A slitty orange eye focused on me in the dark, it sought me out and made everything else around it darker.

 It blinked.  I felt fear slide down through my whole body and my knees were jelly that was too scared to wobble even a tiny bit. I was solid, icy terror.

It blinked again. I realised that I wanted to breathe, but I couldn’t, my lungs were stones, no single muscle in my body could even twitch.

It blinked a third time and also made a noise: TTTPPSSSSSSHHhhsssbeep.

After the noise, I stood still for a few seconds, just watching the orange eye as it watched me, we both waited. In that time I did wonder if my electric toothbrush had gone rogue; this thought comforted me, because I reckoned I could take a toothbrush.

Bolstered by my obviously superior combat stats, I crept bravely to the wall and flicked the light switch. I stared at the eye, and I saw something, but even then, I didn’t know what it was.

I stepped gently towards it, with my arms outstretched in a self-protecting/rogue-dental-hygiene-equipment-calming fashion.

The offender wasn’t my toothbrush; that maligned appliance was innocently perched on the side of the bath. The orange eye was in fact an LED on the front of a lump of cheap, extrusion moulded plastic. I picked it up and shook it; it started blinking, made the noise, and squirted perfume directly into my fucking eye.

I was aggressively assaulted by an electronic lavatory air freshener.

What hurt me most about this experience was not the low grade alcohol soaking my cornea, it was the post eye-bath realisation that I had been reduced to a terrified animal by a harmless, mechanical, domestic device. In addition to that, I’d performed badly as an animal; I’d had the options of fight, flight, or stand there with your terrified mouth hanging open, and I’d chosen the latter.

I do understand that I was facing an air freshener, not an enemy, but in those seconds when I had no idea what was happening, the response to my fear was very real. Had it been a real enemy then I would have wasted the crucial seconds in which to save my life by performing a bantam display of staring and drooling, transfixed by my own horror.

It is these mental stimuli, and the ways that we have responded to them that has decided the path of animal existence on this planet for millennia; I chose the best response to ensure the end of my genes. Thank Evolution that some of my ancestors had quicker moves than me.

When the fear kicks in, I dribble uselessly like a lobotomised Neanderthal. There’s a lesson I didn’t want to have to learn about myself from an electronic lavatory air freshener.




Tram Random 2

Today’s encounter started when I decided to wear dirty black leggings with a hot pink dress and hotter pink bovver boots, a hottest pink trim military jacket with tiny, incinerating pink studs. In addition to none of my pinks being exactly the same shade, my make-up was what you would expect from a girl who learned to ‘put her face on’ from drag queens, right down to the inch and a half diamante eyelashes. I like to style on theme, and I was going for the overall look of a prancing but butch warden in a very camp prison; trust me, I got there.

I then made the decision to have a fag before leaving for the tram, which in turn forced me to run along the platform to get to the tram just before the doors stopped beeping. My door didn’t open, I moved towards the other door, and it closed. I caught the eye of the driver in the mirror, I made the begging gesture and smiled like an adorable child. Neither door opened. I bellowed “YOU’VE GOT TO BE FUCKING JOKING!”, and this is when she first noticed me.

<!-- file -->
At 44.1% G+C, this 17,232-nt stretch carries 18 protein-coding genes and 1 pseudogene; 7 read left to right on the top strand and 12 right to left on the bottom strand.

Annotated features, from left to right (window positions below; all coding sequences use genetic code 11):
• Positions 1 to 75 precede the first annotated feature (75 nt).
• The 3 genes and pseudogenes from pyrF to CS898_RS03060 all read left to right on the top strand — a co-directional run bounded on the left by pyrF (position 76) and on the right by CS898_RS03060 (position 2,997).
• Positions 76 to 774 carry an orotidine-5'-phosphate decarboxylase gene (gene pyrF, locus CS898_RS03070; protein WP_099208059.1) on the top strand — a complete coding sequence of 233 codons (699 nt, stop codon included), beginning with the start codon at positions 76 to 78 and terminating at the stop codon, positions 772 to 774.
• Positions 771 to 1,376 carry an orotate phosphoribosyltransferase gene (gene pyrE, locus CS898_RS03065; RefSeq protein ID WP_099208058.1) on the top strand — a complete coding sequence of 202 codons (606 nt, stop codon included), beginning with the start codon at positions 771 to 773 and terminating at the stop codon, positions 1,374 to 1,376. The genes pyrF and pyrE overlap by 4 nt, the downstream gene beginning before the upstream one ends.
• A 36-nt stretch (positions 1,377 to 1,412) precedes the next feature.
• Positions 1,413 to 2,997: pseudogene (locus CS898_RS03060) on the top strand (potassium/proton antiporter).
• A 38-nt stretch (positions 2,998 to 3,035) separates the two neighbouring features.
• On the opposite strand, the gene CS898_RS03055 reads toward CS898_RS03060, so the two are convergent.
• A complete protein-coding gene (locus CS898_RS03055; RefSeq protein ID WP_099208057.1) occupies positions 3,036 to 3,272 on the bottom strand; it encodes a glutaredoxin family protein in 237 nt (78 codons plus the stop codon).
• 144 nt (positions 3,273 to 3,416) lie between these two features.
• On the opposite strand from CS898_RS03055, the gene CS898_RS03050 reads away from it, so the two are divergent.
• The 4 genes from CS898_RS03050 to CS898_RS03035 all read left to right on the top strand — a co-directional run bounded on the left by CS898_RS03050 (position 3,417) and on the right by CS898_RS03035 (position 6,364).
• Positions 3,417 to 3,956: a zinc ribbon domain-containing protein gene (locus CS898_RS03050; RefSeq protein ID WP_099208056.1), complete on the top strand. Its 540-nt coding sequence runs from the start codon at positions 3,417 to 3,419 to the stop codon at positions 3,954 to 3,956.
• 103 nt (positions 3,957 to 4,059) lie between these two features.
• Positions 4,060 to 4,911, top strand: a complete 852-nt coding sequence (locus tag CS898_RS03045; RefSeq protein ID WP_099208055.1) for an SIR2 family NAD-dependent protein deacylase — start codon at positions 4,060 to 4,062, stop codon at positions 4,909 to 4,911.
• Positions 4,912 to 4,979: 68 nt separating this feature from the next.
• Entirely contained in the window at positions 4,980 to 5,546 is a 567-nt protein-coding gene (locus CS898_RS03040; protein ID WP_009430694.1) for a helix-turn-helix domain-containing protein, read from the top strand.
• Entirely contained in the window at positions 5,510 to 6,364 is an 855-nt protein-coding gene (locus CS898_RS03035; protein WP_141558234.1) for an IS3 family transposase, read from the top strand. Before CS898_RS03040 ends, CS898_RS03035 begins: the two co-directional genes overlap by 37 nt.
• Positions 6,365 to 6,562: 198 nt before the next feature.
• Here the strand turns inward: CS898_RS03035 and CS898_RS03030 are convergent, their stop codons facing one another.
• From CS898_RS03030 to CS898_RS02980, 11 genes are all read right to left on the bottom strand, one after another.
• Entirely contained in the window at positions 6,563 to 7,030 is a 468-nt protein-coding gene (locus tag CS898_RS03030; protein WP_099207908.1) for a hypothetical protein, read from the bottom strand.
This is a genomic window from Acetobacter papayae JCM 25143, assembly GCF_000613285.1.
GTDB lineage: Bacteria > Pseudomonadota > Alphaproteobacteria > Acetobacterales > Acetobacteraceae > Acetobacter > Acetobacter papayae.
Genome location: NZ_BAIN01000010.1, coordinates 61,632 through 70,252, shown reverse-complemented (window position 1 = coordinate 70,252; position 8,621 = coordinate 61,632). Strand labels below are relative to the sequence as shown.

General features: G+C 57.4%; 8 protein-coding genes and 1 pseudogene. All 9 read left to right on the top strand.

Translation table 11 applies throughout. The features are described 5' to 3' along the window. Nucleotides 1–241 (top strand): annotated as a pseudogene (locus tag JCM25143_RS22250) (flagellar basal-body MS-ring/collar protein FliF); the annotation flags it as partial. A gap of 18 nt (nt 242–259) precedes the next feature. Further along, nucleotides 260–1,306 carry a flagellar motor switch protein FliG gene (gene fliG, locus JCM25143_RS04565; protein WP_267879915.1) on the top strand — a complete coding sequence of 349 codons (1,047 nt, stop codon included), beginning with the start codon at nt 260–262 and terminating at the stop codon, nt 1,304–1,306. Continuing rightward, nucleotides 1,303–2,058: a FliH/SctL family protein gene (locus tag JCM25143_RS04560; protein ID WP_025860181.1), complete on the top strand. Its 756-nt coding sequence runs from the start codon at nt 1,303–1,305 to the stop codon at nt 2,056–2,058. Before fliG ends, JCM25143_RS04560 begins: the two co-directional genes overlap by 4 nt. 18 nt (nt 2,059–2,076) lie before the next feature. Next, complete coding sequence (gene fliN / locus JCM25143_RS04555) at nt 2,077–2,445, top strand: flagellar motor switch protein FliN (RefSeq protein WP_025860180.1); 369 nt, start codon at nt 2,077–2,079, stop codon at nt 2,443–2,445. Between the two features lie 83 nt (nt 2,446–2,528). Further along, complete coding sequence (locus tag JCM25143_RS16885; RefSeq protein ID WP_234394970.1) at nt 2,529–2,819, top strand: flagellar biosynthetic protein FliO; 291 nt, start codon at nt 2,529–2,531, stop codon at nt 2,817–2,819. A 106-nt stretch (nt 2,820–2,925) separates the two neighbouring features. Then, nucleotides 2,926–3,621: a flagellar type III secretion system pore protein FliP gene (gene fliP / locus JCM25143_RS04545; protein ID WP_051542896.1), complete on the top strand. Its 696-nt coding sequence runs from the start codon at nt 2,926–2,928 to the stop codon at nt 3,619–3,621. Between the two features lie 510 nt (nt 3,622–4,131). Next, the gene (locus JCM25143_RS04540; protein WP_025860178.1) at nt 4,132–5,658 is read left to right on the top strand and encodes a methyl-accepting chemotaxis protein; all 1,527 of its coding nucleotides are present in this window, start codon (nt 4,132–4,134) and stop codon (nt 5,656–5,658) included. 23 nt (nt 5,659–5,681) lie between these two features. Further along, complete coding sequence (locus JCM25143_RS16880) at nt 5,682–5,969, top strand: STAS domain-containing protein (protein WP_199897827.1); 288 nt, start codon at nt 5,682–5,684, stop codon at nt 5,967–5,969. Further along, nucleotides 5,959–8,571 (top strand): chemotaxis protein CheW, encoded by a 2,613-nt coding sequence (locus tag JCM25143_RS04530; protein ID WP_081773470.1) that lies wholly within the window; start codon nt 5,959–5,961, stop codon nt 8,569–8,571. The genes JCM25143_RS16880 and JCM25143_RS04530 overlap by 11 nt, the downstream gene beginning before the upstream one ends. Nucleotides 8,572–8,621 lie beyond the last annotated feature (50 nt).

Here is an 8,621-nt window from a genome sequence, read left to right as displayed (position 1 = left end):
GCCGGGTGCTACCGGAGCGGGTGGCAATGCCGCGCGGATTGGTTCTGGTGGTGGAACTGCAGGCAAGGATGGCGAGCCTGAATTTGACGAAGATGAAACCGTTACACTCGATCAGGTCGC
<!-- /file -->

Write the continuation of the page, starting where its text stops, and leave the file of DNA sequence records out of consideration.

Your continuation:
Now, you may be one of these admirable, zen loving stoics who can smile at the hilarity of the fact that your tram seat is eight inches away and you aren’t sitting on it, but I’m not. I had a good old, blue as Smurf balls rant.

I know there are others who have done the same in a similar situation, I’ve seen one of you in action and you were brilliant.  {If you’re a 50something  Scottish man with an excellent suit and two laptops who missed a train by four seconds from Edinburgh in Jan12 and booted off into a high volume, articulate rant that made Bills Hicks sets sound like meditative chants, please Tweet me obscenities; you’re fucking funny.}

People who understand the need to angry rant in these situations will also recognise that you’re usually left on the platform/at the bus stop alone, or with other people who sympathise with your point of view. Normally the successful passengers, who saw your rage from the right side of the door glass, disappear into the distance mumbling “what a wanker” to each other.

On this occasion, the driver cut me off mid rant by opening the nearest door. I then made the choice to compound my on board image as “wanker” by half stepping into the tram and then leaning back out the door to shout “You could have just done that in the first place”.

I knew people were looking at me as I took my seat. I addressed everyone with an apologetic shrug and said “kicking off apparently works”. Nobody looked directly at me.

The woman I sat next to had been looking at me since I’d first shouted. I turned to see her staring at me, with wide open eyed fear. Her arms covered every part of her body and she had her back as far into the corner as she could without risking her knee touching mine.

She watched as I readjusted my glittery beehive and kept her eye on me as I sat back in my seat. I gave her a big smile that I hoped would reassure her. The tram was pulling out of the next stop when she leaned a little bit closer, and just slightly louder than whispered: “I like your eyelashes”.

We had an enjoyable, girly, shoe related chat, and she got off a stop before me. As the doors closed behind her, she gave me a little wave and a tiny smile, whilst slightly shaking her head.